We certainly have one great library here on this little Island. The offerings for senior citizens are extensive and varied. I had the opportunity to speak with the new director, Terry Lucas, last Saturday. I was checking out some new fiction when I figured I would try to get the answer to a question.
I’d always been curious about getting books to the house-bound. The library performs that service for seniors and others in need of it. Just call the library at 749-0042 and the book will be delivered.
Terry said that as she gets settled into her new post, she wants all seniors to feel that the library is sensitive to their needs.
As an example, she pointed to after-school time — the time when kids fill the space. It seems that when school is out, many students choose to spend their time hanging out at the library. I think that’s great!
Kids wanting to spend their time after school in the library. The staff is very youth-friendly so old guys like me who go there about 3 p.m. find the decibel level a bit too high.
The director told me she plans to place comfortable furniture in the book sale room on the library’s lower level so other patrons can have a quiet space at that time. I generally try to make my visits in the morning so I can read the newspapers I am not subscribing to anymore.
The library has subscriptions to the New York Times, Newsday, the Wall Street Journal, the Suffolk Times and the Reporter. The library also has subscriptions to 36 periodicals. By taking advantage of the newspapers and magazines at the library, you could save $100 a month.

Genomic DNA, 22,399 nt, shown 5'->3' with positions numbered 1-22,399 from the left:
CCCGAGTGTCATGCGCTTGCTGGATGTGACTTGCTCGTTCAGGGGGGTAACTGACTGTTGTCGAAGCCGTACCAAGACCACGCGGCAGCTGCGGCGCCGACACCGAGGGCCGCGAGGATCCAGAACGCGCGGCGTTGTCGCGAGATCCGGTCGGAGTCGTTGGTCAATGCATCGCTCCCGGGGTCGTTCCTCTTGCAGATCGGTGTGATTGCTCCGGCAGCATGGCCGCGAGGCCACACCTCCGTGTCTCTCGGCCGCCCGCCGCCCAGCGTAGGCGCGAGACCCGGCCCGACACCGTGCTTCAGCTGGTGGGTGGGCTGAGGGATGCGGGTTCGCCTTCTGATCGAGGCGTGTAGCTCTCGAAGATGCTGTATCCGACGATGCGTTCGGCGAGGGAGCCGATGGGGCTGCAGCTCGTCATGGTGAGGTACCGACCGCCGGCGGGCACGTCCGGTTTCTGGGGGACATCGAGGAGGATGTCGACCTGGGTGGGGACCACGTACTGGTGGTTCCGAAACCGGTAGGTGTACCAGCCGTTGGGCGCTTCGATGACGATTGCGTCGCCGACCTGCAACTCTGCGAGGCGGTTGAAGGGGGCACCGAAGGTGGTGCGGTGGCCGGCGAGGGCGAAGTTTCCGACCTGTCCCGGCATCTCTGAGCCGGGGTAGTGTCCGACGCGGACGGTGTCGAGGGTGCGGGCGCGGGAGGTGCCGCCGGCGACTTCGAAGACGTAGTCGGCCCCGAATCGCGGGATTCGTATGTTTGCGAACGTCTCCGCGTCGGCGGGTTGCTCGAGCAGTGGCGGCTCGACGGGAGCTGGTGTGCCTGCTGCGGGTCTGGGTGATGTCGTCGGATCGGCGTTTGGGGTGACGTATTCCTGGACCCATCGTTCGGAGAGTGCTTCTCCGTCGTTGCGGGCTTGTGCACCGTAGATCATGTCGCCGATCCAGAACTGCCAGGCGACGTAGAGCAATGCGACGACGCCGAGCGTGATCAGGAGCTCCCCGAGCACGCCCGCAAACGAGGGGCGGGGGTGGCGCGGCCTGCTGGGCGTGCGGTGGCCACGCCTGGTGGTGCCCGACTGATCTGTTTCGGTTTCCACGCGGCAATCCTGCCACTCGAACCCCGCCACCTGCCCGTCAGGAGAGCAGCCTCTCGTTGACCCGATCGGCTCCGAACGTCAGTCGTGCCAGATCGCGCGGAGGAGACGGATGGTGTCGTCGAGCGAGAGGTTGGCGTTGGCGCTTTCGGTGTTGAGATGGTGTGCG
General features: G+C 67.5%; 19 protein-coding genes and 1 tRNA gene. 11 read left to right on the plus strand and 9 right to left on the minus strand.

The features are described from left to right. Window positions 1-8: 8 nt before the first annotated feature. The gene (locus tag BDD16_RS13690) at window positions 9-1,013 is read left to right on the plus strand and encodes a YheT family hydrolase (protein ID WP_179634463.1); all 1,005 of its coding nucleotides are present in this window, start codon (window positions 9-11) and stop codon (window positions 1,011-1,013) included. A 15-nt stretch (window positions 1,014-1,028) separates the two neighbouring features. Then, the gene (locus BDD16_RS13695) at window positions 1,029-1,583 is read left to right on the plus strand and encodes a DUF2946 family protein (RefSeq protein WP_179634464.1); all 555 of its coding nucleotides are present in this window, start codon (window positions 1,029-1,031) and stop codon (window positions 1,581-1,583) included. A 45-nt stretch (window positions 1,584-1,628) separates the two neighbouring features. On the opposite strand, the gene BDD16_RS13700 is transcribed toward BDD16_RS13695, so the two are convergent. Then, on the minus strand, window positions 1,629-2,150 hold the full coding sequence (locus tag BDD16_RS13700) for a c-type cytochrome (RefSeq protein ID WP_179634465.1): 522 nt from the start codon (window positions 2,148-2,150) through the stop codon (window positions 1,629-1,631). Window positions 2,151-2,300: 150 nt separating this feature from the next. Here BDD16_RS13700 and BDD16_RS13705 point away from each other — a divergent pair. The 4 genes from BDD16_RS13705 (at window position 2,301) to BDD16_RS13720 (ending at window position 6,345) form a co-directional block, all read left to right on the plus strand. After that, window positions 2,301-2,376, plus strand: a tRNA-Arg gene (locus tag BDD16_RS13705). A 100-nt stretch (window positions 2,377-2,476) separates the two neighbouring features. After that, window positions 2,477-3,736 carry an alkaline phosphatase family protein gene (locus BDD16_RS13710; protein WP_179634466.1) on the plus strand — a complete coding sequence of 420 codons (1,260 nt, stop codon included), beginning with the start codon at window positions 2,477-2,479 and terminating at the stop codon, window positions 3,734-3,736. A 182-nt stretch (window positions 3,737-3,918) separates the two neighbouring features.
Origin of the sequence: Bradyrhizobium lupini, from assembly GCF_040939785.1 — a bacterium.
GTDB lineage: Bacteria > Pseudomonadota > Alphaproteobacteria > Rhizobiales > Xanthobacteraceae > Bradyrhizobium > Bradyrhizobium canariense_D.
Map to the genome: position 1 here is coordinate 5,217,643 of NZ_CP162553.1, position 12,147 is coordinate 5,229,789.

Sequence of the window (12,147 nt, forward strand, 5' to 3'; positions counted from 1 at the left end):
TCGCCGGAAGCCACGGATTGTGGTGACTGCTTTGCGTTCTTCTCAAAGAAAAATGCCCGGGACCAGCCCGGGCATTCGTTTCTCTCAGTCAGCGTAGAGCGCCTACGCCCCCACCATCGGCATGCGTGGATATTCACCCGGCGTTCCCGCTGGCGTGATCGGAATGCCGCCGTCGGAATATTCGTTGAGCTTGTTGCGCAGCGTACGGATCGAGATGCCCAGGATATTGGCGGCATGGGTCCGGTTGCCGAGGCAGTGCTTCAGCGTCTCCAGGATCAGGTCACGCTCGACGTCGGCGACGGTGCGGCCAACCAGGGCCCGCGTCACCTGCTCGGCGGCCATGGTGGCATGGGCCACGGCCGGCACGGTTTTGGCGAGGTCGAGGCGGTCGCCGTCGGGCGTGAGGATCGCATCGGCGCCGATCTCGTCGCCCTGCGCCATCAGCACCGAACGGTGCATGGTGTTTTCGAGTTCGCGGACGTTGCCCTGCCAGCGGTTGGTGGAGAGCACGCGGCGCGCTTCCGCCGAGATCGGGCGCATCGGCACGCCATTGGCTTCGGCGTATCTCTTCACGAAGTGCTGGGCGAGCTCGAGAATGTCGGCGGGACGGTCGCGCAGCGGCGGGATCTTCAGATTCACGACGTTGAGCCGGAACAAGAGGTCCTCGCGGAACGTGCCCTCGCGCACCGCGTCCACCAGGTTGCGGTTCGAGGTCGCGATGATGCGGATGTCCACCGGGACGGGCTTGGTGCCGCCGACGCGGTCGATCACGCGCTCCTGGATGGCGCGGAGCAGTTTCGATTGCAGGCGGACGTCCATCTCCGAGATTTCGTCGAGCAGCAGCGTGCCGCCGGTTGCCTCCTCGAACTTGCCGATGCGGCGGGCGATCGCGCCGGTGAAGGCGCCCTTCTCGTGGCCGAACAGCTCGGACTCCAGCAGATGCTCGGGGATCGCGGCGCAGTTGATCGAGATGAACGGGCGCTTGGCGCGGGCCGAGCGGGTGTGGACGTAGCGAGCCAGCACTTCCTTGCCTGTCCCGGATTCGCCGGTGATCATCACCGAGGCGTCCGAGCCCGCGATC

Not a negligible sum if you are on a fixed income.
Something else I learned is that our library does not employ the Dewey Decimal System. Books are filed by subject indexing. Terry explained that it’s easier to do this in a small library. “A large facility could not do it,” she said.
She added that she is trying to build up the large print collection. “If there’s a title we do not have, we’ll get it in a few days, the same way we do with other titles.”
Kindles are coming too. In the near future, the library will have them circulate like books. These are particularly helpful to seniors because the users are able to enlarge the print to suit their needs.
Among the many opportunities for seniors are mystery and fiction book clubs, backgammon, knitting and Scrabble clubs, Tuesday night Movies at the Library and Friday Night Dialogues — all free of charge.
I have had a Shelter Island Library card for 43 years and am very grateful for what is provided for young and old alike.